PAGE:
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James Ford, one of 300 convicts transported on the Susan, 07 March 1834
Name, Aliases & Gender
Birth, Occupation & Death
|Date of Birth:
|Date of Death:
||27th April, 1857
life span was 60 years*
* Median life span based on contributions
Conviction & Transportation
Sentenced to 7 years
||Australian Joint Copying Project. Microfilm Roll 90, Class and Piece Number HO11/9, Page Number 306
||This record is one of the entries in the British convict transportation registers 1787-1867 database compiled by State Library of Queensland from British Home Office (HO) records which are available on microfilm as part of the Australian Joint Copying Project.
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D Wong on 24th November, 2015 wrote:
JAMES FORD, Theft > simple larceny, 8th September 1831.
Reference Number: t18310908-237
Offence: Theft > simple larceny
JAMES FORD was indicted for stealing, on the 14th of August , 30 penny-pieces, and 60 half-pence , the monies of Henry Pye .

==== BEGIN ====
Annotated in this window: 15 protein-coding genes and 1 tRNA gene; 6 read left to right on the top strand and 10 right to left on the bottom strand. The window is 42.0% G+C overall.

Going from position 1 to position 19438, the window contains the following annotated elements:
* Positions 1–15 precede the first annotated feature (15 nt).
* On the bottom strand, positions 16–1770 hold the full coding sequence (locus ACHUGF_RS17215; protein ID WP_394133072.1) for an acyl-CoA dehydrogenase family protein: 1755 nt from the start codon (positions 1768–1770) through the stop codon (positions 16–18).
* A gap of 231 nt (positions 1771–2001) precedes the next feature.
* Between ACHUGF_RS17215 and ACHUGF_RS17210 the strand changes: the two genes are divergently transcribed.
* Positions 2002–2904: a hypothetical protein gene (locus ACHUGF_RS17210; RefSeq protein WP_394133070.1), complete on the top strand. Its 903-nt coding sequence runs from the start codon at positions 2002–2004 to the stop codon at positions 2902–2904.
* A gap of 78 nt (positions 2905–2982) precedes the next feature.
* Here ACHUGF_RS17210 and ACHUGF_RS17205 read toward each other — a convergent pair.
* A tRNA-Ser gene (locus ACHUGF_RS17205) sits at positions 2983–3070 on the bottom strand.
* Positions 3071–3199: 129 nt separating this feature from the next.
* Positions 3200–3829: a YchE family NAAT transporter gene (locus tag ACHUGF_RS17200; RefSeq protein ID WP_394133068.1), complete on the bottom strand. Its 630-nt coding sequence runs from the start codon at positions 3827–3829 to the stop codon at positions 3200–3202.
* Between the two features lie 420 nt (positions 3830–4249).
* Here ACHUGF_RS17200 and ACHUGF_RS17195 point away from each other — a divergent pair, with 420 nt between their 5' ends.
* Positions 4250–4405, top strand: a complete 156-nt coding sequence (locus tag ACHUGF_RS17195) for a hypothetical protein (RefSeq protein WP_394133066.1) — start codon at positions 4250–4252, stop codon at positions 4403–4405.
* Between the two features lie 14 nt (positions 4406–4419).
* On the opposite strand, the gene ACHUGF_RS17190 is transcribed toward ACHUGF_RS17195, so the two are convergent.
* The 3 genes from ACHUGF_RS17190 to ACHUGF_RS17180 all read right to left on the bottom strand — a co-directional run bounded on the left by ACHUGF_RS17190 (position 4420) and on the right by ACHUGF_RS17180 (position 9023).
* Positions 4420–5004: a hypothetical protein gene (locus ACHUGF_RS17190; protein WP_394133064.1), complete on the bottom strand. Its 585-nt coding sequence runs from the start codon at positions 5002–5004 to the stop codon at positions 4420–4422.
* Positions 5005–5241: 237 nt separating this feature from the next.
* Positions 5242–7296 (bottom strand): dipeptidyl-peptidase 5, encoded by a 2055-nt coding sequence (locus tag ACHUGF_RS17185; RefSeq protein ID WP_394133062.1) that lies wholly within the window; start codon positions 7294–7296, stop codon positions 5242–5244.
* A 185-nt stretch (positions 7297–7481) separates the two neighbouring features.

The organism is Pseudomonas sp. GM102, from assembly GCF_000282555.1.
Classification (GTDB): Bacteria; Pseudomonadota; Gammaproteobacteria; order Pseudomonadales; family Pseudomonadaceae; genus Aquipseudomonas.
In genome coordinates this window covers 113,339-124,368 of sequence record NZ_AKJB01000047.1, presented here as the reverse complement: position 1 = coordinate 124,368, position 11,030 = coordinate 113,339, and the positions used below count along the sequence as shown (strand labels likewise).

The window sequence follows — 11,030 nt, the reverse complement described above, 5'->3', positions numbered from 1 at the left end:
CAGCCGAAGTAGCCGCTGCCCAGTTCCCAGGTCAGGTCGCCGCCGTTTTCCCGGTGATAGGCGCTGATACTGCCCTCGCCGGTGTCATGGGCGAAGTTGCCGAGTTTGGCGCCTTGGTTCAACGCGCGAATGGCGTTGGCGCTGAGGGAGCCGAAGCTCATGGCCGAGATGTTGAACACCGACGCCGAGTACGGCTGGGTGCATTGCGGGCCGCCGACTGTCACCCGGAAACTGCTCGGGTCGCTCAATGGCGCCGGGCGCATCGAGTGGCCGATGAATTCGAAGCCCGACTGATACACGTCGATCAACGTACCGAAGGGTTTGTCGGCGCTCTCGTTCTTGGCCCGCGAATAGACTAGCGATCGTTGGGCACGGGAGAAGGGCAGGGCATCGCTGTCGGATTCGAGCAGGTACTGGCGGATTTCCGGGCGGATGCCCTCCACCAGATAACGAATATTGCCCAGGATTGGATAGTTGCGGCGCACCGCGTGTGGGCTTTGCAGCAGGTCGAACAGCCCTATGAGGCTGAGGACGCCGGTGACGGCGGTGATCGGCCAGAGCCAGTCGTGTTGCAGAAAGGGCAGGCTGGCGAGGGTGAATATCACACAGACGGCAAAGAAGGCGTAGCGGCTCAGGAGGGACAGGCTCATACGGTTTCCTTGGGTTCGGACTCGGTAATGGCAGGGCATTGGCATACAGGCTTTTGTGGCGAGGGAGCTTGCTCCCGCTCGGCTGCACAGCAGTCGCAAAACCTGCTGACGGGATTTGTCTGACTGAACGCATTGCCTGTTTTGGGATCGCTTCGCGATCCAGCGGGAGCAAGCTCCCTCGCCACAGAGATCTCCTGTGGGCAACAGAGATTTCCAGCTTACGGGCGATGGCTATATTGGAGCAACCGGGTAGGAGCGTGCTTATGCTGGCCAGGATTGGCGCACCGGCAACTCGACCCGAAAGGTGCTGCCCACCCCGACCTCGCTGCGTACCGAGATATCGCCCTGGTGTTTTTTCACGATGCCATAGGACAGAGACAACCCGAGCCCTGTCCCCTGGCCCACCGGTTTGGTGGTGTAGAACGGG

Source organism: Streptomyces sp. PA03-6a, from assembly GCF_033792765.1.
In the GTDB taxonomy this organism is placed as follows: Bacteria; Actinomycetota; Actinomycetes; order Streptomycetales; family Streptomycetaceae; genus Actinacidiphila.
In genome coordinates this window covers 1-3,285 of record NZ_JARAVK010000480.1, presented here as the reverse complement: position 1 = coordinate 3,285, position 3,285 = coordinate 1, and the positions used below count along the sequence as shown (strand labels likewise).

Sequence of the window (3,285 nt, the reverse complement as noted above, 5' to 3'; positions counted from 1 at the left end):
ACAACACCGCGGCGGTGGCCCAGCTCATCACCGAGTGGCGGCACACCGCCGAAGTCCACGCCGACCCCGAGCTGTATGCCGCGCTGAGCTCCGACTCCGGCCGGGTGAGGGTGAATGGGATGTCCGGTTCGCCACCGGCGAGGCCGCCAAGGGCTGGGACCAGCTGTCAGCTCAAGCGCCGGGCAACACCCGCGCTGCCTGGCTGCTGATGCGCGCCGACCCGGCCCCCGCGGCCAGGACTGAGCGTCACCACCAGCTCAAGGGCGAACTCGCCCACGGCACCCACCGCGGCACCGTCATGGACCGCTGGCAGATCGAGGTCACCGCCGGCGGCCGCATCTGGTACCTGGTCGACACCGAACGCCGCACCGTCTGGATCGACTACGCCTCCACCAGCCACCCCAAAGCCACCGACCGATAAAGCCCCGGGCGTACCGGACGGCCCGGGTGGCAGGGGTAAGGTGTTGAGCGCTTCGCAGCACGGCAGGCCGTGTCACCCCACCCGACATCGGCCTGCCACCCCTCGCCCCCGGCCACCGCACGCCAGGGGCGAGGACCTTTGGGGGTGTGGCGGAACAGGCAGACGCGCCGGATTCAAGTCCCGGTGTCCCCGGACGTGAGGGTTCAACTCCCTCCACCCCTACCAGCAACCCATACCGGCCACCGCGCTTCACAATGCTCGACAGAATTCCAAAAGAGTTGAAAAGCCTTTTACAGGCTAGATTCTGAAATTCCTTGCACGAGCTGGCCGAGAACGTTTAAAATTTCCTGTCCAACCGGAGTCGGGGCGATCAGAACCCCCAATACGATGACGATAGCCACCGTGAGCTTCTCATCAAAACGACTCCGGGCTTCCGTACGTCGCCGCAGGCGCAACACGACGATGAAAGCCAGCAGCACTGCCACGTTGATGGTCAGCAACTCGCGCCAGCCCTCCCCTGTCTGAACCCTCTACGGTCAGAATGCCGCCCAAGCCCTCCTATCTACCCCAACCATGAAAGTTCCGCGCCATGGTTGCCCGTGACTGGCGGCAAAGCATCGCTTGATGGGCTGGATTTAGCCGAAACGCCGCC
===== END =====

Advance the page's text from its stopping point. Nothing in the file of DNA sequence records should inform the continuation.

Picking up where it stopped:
HENRY PYE . I keep the sign of the St. Luke’s Church, Wenlock-street, St. Luke’s ; the prisoner has lodged with me for the last ten or twelve months. On the 19th of August I remember he went out about eleven o’clock in the evening, to get a little money owing to him - I expected him back that evening, but he had no key to let himself in - he used to get over the wall sometimes, and get in at his own bed-room window; the Police-officer called me up about two o’clock, and said somebody was in the house - I was going down stairs, and saw the prisoner on the stairs; I said, “Jem, how can you be so foolish, why did you not call me up, without knocking at the door, and making a bother with the Policemen?” I let the Policemen in at the back door - they said somebody had been in the bar - I opened the bar, and missed a 5s. paper of halfpence; it was safe about half an hour before I went to bed - I was in the tap-room when the prisoner was searched, but I cannot say, from the fright I was in, whether I saw the Police-officers take a bundle from him, but I heard it smack down on the table; I have no doubt it came out of the prisoner’s pocket - I believe it is what I had taken for 5s.; I had locked the hat, but there is a sort of half-door, which a person might lift up and unbolt one holt, and any little thing would unbolt the other; the Policemen found this wire in the tap-room, it had come from a window of the stairs, where we keep empty cans; we found a candle in a gin measure; it was not there when I went to bed.